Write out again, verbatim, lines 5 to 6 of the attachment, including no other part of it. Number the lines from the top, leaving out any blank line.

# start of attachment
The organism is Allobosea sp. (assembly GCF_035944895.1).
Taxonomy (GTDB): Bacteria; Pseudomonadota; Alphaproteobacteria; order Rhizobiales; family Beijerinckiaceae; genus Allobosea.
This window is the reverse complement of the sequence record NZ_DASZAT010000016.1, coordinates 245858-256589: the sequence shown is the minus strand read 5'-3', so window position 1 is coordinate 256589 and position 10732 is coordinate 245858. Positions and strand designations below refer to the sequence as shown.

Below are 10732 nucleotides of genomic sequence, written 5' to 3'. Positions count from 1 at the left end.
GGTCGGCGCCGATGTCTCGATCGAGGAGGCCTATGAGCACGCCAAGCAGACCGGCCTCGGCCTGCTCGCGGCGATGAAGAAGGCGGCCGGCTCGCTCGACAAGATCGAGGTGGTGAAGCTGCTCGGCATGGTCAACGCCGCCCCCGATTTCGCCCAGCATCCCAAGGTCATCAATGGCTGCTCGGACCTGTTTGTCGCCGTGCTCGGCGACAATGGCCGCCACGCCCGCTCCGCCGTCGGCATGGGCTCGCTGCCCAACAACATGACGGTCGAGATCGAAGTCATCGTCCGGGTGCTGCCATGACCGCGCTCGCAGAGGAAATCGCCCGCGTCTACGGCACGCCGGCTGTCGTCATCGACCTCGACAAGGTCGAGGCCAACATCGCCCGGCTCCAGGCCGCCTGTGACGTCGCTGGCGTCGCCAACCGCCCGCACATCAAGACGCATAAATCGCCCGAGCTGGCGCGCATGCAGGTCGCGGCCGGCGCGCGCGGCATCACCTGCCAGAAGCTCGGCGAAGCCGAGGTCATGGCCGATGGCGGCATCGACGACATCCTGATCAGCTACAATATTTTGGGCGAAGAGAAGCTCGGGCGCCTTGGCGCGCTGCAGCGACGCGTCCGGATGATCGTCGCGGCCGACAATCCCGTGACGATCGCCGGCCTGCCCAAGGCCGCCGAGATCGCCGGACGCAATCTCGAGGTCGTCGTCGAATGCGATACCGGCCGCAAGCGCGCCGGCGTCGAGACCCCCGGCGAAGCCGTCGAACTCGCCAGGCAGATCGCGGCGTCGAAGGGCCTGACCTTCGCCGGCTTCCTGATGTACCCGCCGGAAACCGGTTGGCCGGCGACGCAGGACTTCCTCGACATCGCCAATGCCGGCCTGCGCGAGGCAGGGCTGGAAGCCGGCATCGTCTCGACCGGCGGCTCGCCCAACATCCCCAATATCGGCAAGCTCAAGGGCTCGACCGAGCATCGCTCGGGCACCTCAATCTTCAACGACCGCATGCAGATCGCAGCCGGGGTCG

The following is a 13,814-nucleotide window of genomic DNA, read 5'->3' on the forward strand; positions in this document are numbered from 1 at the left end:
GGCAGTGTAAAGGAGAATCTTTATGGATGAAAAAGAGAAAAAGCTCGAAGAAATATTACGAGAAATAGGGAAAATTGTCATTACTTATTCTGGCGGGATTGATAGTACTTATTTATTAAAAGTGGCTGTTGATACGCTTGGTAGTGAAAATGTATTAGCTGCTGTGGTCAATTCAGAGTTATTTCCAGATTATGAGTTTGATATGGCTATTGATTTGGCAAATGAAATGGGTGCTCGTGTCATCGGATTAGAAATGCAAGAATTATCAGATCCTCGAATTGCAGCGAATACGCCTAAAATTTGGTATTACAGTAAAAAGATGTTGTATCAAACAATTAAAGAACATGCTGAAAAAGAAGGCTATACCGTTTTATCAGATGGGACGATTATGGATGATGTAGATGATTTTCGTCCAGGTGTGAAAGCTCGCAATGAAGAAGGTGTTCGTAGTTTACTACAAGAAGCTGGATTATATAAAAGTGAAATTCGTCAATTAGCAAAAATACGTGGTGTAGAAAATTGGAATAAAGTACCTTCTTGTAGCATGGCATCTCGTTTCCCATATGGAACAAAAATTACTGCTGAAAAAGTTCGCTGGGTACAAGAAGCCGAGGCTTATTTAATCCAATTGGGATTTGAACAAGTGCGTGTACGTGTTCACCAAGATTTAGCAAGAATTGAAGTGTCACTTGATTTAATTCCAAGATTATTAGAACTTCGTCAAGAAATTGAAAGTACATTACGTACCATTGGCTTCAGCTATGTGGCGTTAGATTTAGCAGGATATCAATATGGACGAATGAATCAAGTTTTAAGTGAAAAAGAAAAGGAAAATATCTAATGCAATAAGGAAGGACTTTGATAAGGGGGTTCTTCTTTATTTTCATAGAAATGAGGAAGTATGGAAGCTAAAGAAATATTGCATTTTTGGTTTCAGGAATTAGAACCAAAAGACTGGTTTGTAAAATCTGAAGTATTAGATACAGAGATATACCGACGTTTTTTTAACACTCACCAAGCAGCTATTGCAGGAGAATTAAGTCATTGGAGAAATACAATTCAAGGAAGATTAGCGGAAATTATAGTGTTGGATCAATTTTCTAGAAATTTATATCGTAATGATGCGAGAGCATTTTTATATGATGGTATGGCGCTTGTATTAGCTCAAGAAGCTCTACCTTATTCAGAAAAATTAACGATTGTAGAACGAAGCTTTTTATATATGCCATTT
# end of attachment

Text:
GGTCGGCGCCGATGTCTCGATCGAGGAGGCCTATGAGCACGCCAAGCAGACCGGCCTCGGCCTGCTCGCGGCGATGAAGAAGGCGGCCGGCTCGCTCGACAAGATCGAGGTGGTGAAGCTGCTCGGCATGGTCAACGCCGCCCCCGATTTCGCCCAGCATCCCAAGGTCATCAATGGCTGCTCGGACCTGTTTGTCGCCGTGCTCGGCGACAATGGCCGCCACGCCCGCTCCGCCGTCGGCATGGGCTCGCTGCCCAACAACATGACGGTCGAGATCGAAGTCATCGTCCGGGTGCTGCCATGACCGCGCTCGCAGAGGAAATCGCCCGCGTCTACGGCACGCCGGCTGTCGTCATCGACCTCGACAAGGTCGAGGCCAACATCGCCCGGCTCCAGGCCGCCTGTGACGTCGCTGGCGTCGCCAACCGCCCGCACATCAAGACGCATAAATCGCCCGAGCTGGCGCGCATGCAGGTCGCGGCCGGCGCGCGCGGCATCACCTGCCAGAAGCTCGGCGAAGCCGAGGTCATGGCCGATGGCGGCATCGACGACATCCTGATCAGCTACAATATTTTGGGCGAAGAGAAGCTCGGGCGCCTTGGCGCGCTGCAGCGACGCGTCCGGATGATCGTCGCGGCCGACAATCCCGTGACGATCGCCGGCCTGCCCAAGGCCGCCGAGATCGCCGGACGCAATCTCGAGGTCGTCGTCGAATGCGATACCGGCCGCAAGCGCGCCGGCGTCGAGACCCCCGGCGAAGCCGTCGAACTCGCCAGGCAGATCGCGGCGTCGAAGGGCCTGACCTTCGCCGGCTTCCTGATGTACCCGCCGGAAACCGGTTGGCCGGCGACGCAGGACTTCCTCGACATCGCCAATGCCGGCCTGCGCGAGGCAGGGCTGGAAGCCGGCATCGTCTCGACCGGCGGCTCGCCCAACATCCCCAATATCGGCAAGCTCAAGGGCTCGACCGAGCATCGCTCGGGCACCTCAATCTTCAACGACCGCATGCAGATCGCAGCCGGGGTCG

The following is a 13,814-nucleotide window of genomic DNA, read 5'->3' on the forward strand; positions in this document are numbered from 1 at the left end: